The content of each voxel is determined through an evolved developmental network that receives as input the Cartesian coordinate of each voxel and produce as output the content of the voxel (for details, see Cheney, Clune & Lipson, 2014). Evolving robots are situated over a flat surface. The fitness corresponds to the distance covered by the robots during an evaluation episode.
As illustrated in Video 3.2, the morphology of the robots varies across generations. The evolutionary process produces robots with more and more adapted bodies capable to walk better and better until the process converge on a given morphological solution that remains relatively stable in successive generations. The morphology, the behavior, and the performance exhibited by evolved robots vary considerably in different replications of the experiment.
These robots represent another clear illustration of the principle of morphological computation. They are brainless, like passive walkers. Consequently, their ability to walk comes exclusively from their morphological characteristics.
A following work demonstrated the possibility of using a similar approach to evolve creatures made of living cells capable to swim in a liquid environment (Kriegman et al., 2020). This was realized: (i) by evolving in simulation creatures formed by rigid and contractile cells for the ability to swim in a liquid environment, and (ii) by creating living agents formed by cardiomyocyte and epidermal stem cells assembled to create morphologies similar to those of the evolved creatures (Video 3.3). These creatures display behaviors similar to that displayed by the corresponding evolved creatures in simulation (Video 3.3). Remarkably, they are capable to explore their aqueous environment for days without human intervention.
The robots described in the previous section are brainless. However, one can also evolve the body of robots that include a neural network controller. In other words, one can set-up an experiment in which the body and the brain of the robots co-evolve.
This can be done by using a fixed number of morphological and control parameters and by using a direct encoding method in which each morphological and control parameter is encoded in a corresponding element of the genotype. Alternatively, it can be realized by using an indirect encoding method and genotypes with varying length.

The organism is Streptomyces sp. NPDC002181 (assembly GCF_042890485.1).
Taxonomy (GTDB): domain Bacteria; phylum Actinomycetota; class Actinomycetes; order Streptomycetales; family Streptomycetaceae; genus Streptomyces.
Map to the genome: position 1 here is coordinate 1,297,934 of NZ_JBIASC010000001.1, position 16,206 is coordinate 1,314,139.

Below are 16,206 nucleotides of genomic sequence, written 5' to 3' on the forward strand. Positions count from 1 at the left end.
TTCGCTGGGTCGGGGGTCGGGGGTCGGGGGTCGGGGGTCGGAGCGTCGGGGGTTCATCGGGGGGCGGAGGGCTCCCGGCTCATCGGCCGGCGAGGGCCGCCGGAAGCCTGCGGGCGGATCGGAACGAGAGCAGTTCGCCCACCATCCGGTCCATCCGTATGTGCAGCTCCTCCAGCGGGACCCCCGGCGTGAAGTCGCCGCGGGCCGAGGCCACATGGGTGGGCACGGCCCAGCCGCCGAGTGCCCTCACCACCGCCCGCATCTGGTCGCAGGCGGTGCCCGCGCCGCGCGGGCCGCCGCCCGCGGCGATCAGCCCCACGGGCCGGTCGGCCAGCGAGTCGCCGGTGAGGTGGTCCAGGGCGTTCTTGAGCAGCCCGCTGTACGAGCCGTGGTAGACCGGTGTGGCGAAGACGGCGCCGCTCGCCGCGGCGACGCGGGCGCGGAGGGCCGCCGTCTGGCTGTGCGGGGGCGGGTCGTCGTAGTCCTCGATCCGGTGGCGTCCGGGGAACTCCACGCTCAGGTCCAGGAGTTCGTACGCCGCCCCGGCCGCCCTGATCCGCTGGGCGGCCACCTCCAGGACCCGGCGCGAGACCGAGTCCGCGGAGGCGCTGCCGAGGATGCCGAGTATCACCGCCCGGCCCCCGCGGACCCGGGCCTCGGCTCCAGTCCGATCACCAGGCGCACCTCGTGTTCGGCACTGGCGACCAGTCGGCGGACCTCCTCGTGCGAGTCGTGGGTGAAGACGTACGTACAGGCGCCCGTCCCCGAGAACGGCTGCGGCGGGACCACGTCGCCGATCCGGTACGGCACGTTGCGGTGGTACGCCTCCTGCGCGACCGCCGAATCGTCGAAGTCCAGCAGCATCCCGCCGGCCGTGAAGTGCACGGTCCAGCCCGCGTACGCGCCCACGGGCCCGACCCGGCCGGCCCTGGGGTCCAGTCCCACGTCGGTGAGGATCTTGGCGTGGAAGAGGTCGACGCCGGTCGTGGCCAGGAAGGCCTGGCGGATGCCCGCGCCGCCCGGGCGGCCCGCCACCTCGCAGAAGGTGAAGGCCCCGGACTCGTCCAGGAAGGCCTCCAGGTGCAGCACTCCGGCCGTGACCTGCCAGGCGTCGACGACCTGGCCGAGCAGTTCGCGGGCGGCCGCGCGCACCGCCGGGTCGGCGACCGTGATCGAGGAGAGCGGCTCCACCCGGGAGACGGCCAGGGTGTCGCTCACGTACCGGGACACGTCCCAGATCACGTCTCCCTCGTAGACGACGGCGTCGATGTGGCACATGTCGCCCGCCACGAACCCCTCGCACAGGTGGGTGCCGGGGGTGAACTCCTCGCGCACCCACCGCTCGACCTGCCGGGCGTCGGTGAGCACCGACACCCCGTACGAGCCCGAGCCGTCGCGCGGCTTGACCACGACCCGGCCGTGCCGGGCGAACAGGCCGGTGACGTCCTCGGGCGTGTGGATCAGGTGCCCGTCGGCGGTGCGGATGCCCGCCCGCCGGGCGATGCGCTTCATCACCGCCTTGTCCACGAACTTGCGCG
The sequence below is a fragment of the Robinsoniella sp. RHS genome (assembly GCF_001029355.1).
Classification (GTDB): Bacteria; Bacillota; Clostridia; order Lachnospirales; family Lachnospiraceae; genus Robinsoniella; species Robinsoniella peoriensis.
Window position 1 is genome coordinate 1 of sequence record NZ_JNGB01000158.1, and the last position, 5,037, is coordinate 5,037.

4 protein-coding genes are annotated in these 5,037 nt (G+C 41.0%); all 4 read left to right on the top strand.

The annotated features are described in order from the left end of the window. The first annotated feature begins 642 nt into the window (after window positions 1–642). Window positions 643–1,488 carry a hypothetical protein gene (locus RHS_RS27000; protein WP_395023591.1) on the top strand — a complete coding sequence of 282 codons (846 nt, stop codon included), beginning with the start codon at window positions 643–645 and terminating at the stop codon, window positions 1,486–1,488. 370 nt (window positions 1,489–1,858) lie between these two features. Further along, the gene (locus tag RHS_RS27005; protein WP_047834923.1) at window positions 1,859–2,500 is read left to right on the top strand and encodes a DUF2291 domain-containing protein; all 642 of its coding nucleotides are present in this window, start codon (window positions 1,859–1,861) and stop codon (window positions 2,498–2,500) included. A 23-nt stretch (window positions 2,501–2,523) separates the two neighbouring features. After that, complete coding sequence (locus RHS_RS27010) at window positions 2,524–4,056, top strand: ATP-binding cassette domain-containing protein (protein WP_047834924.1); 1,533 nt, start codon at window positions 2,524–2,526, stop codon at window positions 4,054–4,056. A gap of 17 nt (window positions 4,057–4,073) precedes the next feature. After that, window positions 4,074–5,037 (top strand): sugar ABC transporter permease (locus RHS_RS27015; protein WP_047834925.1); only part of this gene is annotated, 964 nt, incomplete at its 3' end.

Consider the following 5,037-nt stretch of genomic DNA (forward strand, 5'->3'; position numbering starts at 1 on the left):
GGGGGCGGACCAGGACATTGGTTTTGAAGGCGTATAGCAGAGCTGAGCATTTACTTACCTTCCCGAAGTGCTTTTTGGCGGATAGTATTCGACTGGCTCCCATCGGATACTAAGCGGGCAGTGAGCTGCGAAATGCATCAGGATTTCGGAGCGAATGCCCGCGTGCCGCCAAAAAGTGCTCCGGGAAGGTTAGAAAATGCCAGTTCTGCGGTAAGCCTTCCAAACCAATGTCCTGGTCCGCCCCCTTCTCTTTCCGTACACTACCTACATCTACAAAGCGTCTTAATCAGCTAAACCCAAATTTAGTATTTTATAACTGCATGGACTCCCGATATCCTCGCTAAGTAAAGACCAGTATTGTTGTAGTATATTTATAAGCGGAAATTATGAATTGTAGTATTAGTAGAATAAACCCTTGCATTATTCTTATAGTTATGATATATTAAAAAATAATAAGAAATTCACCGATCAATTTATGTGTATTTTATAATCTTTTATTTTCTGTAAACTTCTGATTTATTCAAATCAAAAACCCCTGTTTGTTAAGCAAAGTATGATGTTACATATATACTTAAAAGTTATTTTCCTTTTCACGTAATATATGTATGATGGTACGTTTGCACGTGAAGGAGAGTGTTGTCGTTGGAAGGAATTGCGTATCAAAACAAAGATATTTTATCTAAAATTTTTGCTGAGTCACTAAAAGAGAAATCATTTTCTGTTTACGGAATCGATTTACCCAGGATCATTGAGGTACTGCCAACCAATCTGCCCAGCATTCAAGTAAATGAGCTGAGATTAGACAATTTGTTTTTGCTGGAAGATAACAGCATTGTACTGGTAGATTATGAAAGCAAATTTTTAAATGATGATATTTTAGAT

The direct encoding method has been used by Pagliuca & Nolfi (2020) to adapt the brain and the detailed morphological properties of robots with a predetermined bauplan and to evolve robots in which both the general an detailed characteristics of the body are subjected to variations. In both cases the robots are formed by a fixed number of cylindrical elements attached through actuated hinge joints (Figure 3.2). However, in the first case the robots are characterized by an hand-designed morphological layout that is substantially preserved since the range of variation of the morphological parameters is limited. This is the case, for example, of the HalfCheetah robot (Todorov, Erez & Tassa, 2012; Coumans & Bai, 2016) with variable morphological parameters shown in Figure 3.2 (top). In the second case, instead, the robots are constituted by a collection of identical elements assembled in a uniform bauplan that can be transformed substantially. This is the case of the robots shown in Figure 3.2 (bottom) formed by 11 segments attached to each other through actuated hinge joints. In these robots the number of morphological parameters subjected to variation and the range of variation is larger.
The robots are provided with feed-forward neural network controllers. The sensory neurons encode: the velocity and the orientation of the central segment, the angular position and velocity of the actuated joints, and the state of contact sensors located on the segments. The motor neurons encode the torque applied to the actuated joints. The morphological parameters that are subjected to variations are the length and the diameter of the segments, the angular limits of the joints, and, in the case of the second set of experiments, the default angle of each segment with respect to the previous segment. The range of variation of the morphological parameters is limited to 20% in the case of the first set of experiments and is larger in the case of the second set of experiments (see Pagliuca and Nolfi, 2020).